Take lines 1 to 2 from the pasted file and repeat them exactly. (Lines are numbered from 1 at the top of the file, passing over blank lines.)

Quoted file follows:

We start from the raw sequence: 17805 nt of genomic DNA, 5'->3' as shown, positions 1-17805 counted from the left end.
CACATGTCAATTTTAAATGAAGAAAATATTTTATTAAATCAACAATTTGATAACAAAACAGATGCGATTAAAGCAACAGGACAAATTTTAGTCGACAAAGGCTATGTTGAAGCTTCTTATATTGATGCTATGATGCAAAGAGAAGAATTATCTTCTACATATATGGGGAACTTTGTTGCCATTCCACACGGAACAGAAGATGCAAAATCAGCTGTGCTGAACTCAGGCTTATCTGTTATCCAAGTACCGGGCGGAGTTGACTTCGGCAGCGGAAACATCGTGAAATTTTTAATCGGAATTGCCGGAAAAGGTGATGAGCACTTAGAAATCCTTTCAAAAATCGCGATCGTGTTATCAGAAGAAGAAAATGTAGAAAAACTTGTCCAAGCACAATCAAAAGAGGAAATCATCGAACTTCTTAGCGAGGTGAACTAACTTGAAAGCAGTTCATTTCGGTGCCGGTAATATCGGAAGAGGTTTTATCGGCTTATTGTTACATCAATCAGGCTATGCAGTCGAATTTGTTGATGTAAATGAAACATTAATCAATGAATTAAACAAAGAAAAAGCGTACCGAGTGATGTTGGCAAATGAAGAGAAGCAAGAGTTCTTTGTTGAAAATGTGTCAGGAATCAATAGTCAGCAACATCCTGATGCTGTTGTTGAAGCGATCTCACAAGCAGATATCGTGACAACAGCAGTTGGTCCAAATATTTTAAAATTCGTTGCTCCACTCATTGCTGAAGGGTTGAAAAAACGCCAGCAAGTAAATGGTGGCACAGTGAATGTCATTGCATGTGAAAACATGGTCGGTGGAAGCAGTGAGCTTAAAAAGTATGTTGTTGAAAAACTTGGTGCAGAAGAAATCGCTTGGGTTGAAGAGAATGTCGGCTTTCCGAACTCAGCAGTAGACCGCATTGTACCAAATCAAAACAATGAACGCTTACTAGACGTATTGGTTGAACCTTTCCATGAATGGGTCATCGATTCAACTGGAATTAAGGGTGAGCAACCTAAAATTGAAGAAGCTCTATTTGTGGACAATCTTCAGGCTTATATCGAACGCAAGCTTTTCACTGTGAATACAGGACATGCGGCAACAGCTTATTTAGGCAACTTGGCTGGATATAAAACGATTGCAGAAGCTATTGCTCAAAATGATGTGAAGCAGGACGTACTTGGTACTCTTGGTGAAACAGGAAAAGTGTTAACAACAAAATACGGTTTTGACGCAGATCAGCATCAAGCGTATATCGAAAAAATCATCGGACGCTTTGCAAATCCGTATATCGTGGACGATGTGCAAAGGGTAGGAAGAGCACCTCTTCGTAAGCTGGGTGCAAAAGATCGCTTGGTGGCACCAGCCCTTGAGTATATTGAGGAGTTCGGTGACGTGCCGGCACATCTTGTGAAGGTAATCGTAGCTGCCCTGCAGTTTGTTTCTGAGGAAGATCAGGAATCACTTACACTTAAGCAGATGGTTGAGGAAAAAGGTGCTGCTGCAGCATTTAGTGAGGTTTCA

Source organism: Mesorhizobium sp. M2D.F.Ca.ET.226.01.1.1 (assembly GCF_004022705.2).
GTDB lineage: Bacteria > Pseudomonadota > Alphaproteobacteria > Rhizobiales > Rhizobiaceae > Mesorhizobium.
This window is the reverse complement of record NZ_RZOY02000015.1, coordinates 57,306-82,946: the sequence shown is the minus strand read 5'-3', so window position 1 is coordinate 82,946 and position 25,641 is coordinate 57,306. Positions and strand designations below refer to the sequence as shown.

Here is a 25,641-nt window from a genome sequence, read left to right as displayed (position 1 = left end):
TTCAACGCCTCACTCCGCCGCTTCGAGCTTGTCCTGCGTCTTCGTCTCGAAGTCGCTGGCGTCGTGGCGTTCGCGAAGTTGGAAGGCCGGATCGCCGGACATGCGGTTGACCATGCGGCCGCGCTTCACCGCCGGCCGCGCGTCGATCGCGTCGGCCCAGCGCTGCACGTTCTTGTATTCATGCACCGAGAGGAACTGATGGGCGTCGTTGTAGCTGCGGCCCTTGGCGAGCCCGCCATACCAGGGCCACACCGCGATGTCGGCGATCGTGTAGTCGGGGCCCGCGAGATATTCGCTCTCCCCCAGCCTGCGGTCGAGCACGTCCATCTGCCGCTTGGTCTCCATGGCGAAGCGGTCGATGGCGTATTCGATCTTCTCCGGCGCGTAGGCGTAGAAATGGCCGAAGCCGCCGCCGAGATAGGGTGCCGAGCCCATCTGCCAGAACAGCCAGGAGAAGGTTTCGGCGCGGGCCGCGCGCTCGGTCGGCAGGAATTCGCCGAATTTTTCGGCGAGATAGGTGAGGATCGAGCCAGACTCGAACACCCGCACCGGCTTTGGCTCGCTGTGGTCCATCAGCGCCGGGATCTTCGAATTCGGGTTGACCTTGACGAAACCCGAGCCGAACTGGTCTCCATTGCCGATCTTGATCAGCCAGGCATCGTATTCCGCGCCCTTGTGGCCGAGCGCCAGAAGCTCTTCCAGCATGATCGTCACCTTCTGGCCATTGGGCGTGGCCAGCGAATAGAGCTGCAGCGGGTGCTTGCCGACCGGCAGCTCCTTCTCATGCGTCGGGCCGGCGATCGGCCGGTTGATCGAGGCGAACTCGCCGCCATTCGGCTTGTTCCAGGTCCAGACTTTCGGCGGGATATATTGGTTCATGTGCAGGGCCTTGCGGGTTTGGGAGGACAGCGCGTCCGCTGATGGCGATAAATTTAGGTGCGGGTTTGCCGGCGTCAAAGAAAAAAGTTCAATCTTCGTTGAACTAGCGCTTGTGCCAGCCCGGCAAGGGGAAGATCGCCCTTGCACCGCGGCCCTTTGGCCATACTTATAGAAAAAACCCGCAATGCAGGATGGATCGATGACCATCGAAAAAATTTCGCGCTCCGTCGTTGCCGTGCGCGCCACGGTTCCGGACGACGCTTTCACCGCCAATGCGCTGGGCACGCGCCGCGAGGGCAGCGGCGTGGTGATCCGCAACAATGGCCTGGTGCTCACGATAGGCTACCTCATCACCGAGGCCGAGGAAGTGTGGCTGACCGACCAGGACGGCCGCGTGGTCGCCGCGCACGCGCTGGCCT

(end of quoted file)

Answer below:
We start from the raw sequence: 17805 nt of genomic DNA, 5'->3' as shown, positions 1-17805 counted from the left end.
CACATGTCAATTTTAAATGAAGAAAATATTTTATTAAATCAACAATTTGATAACAAAACAGATGCGATTAAAGCAACAGGACAAATTTTAGTCGACAAAGGCTATGTTGAAGCTTCTTATATTGATGCTATGATGCAAAGAGAAGAATTATCTTCTACATATATGGGGAACTTTGTTGCCATTCCACACGGAACAGAAGATGCAAAATCAGCTGTGCTGAACTCAGGCTTATCTGTTATCCAAGTACCGGGCGGAGTTGACTTCGGCAGCGGAAACATCGTGAAATTTTTAATCGGAATTGCCGGAAAAGGTGATGAGCACTTAGAAATCCTTTCAAAAATCGCGATCGTGTTATCAGAAGAAGAAAATGTAGAAAAACTTGTCCAAGCACAATCAAAAGAGGAAATCATCGAACTTCTTAGCGAGGTGAACTAACTTGAAAGCAGTTCATTTCGGTGCCGGTAATATCGGAAGAGGTTTTATCGGCTTATTGTTACATCAATCAGGCTATGCAGTCGAATTTGTTGATGTAAATGAAACATTAATCAATGAATTAAACAAAGAAAAAGCGTACCGAGTGATGTTGGCAAATGAAGAGAAGCAAGAGTTCTTTGTTGAAAATGTGTCAGGAATCAATAGTCAGCAACATCCTGATGCTGTTGTTGAAGCGATCTCACAAGCAGATATCGTGACAACAGCAGTTGGTCCAAATATTTTAAAATTCGTTGCTCCACTCATTGCTGAAGGGTTGAAAAAACGCCAGCAAGTAAATGGTGGCACAGTGAATGTCATTGCATGTGAAAACATGGTCGGTGGAAGCAGTGAGCTTAAAAAGTATGTTGTTGAAAAACTTGGTGCAGAAGAAATCGCTTGGGTTGAAGAGAATGTCGGCTTTCCGAACTCAGCAGTAGACCGCATTGTACCAAATCAAAACAATGAACGCTTACTAGACGTATTGGTTGAACCTTTCCATGAATGGGTCATCGATTCAACTGGAATTAAGGGTGAGCAACCTAAAATTGAAGAAGCTCTATTTGTGGACAATCTTCAGGCTTATATCGAACGCAAGCTTTTCACTGTGAATACAGGACATGCGGCAACAGCTTATTTAGGCAACTTGGCTGGATATAAAACGATTGCAGAAGCTATTGCTCAAAATGATGTGAAGCAGGACGTACTTGGTACTCTTGGTGAAACAGGAAAAGTGTTAACAACAAAATACGGTTTTGACGCAGATCAGCATCAAGCGTATATCGAAAAAATCATCGGACGCTTTGCAAATCCGTATATCGTGGACGATGTGCAAAGGGTAGGAAGAGCACCTCTTCGTAAGCTGGGTGCAAAAGATCGCTTGGTGGCACCAGCCCTTGAGTATATTGAGGAGTTCGGTGACGTGCCGGCACATCTTGTGAAGGTAATCGTAGCTGCCCTGCAGTTTGTTTCTGAGGAAGATCAGGAATCACTTACACTTAAGCAGATGGTTGAGGAAAAAGGTGCTGCTGCAGCATTTAGTGAGGTTTCA